Q. I work in a very small medical practice where one of the owners has an extremely foul mouth. Whenever “Dr. Smith” is upset, he curses at employees and frequently drops the F-bomb. This is highly offensive to everyone on the staff, but we’re afraid of losing our jobs if we complain. What can we do about this?
A. The bad news is that small, privately owned businesses provide few options for dealing with difficult owners. The good news, however, is that this medical practice is apparently owned by more than one person. Since another owner can approach Dr. Potty Mouth as a peer, that’s where you should take your concerns.
Because a single complaint can easily be dismissed and ignored, you need to present this problem as a group. Without becoming angry or upset, describe the negative effects of this physician’s behavior.
For example: “When Dr. Smith is angry, he curses at employees using highly offensive language, which is very demoralizing for the staff. If patients hear these outbursts, that could hurt the reputation of the practice. We’re afraid to give Dr. Smith this feedback, so we’re hoping that you can talk with him.”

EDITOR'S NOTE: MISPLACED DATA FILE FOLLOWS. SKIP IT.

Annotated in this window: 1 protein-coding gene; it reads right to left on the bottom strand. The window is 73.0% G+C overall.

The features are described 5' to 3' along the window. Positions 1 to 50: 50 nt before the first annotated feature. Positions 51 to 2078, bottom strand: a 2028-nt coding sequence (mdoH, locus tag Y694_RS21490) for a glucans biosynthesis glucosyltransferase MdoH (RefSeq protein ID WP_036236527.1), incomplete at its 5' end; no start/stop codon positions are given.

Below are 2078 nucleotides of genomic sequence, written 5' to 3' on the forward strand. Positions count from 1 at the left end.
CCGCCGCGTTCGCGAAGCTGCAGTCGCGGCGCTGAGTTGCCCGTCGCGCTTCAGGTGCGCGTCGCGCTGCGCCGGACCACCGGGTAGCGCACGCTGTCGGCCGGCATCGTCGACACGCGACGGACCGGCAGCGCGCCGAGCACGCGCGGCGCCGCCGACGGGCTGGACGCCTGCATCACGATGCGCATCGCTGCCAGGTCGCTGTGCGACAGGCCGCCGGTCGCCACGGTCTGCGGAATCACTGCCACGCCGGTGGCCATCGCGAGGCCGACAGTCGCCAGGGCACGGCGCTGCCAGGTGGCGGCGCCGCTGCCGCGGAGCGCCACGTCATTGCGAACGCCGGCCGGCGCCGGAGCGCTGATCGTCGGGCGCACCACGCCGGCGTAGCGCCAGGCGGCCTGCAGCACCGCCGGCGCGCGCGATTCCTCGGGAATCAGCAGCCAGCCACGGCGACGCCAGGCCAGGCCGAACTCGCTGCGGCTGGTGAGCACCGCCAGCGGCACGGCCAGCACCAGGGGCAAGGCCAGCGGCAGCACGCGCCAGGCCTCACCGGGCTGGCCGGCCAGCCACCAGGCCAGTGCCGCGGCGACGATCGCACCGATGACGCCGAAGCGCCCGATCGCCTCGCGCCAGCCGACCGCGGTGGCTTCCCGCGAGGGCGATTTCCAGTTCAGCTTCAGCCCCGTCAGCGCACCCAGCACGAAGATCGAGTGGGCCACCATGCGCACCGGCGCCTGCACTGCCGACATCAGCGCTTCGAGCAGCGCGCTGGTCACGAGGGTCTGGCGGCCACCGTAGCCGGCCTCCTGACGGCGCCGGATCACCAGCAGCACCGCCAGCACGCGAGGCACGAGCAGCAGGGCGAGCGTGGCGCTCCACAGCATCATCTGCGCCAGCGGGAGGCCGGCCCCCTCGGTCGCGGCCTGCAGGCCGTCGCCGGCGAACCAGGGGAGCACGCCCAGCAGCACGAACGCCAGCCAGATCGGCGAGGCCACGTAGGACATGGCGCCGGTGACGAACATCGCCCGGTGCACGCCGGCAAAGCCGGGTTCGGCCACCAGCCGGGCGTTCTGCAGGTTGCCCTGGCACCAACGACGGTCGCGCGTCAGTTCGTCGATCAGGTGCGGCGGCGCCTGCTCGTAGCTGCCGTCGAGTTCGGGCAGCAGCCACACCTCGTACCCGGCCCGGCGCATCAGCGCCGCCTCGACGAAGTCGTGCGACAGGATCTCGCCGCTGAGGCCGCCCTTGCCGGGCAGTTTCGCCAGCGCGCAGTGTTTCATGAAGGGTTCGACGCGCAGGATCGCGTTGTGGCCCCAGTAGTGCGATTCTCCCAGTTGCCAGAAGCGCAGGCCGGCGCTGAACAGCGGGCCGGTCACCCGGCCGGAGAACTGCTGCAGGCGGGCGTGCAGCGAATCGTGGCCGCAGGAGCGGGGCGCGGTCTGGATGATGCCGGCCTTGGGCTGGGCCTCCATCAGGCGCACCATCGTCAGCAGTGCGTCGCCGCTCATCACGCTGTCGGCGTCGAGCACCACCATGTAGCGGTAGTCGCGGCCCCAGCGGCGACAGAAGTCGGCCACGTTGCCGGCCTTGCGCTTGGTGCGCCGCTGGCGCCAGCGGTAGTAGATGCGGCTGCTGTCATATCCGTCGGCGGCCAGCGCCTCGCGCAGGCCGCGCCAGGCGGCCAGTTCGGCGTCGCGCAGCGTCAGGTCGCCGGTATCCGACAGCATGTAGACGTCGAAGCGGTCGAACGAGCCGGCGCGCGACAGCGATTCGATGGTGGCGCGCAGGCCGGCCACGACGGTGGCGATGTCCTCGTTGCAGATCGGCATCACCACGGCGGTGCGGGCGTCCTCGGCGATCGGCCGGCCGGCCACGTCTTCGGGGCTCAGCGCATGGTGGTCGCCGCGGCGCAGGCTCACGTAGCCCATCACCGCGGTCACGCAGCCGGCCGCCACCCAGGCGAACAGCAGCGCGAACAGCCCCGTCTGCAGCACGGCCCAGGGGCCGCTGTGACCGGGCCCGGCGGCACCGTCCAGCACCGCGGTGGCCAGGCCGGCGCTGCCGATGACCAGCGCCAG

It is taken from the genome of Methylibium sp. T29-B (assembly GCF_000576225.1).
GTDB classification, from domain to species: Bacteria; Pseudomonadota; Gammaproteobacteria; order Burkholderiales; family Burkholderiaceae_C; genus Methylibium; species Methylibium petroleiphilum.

This assumes, of course, that the other owner is a responsible individual who is also disturbed by these tantrums. But if not, then your only recourse is to find a more professional place to work.
Q. When I was interviewing two years ago, my manager said he would retire in a few years and that I could then take over his job. Since I was hired, however, he has again never mentioned retirement, so there seems to be no definite timeline.
Although headhunters occasionally call me about other opportunities, so far I haven’t explored any of them. I would prefer to remain with this company, but only if I get the expected promotion. Should I ask my boss about his retirement plans?
A. Waiting for someone to retire can be frustrating, especially when that person shows no signs of leaving. But before initiating an awkward conversation, perhaps you should review exactly what your boss said two years ago.
During interviews, applicants can easily mistake a manager’s encouraging comments for a commitment. Making a firm decision about a new hire several years in advance would be strange and foolish, so this promotion may have been more of a possibility than a promise. And since retirement “in a few years” sounds like a vague intention with an open-ended deadline, your boss’s plans may very well have changed.
Despite all that, requesting an assessment of your career potential would be reasonable. So instead of inquiring about your manager’s future, ask him about your own.
For example: “I really enjoy working here and hope to stay with this company for a long time. However, I occasionally get calls from headhunters about other opportunities, so I would like to get your perspective on my career path here. What are your thoughts about that?”
If your boss mentions you as his successor, you can appropriately ask about his retirement plans. But if not, then you can only assume that something has changed in the past two years.
Marie G. McIntyre is a workplace coach and the author of “Secrets to Winning at Office Politics.”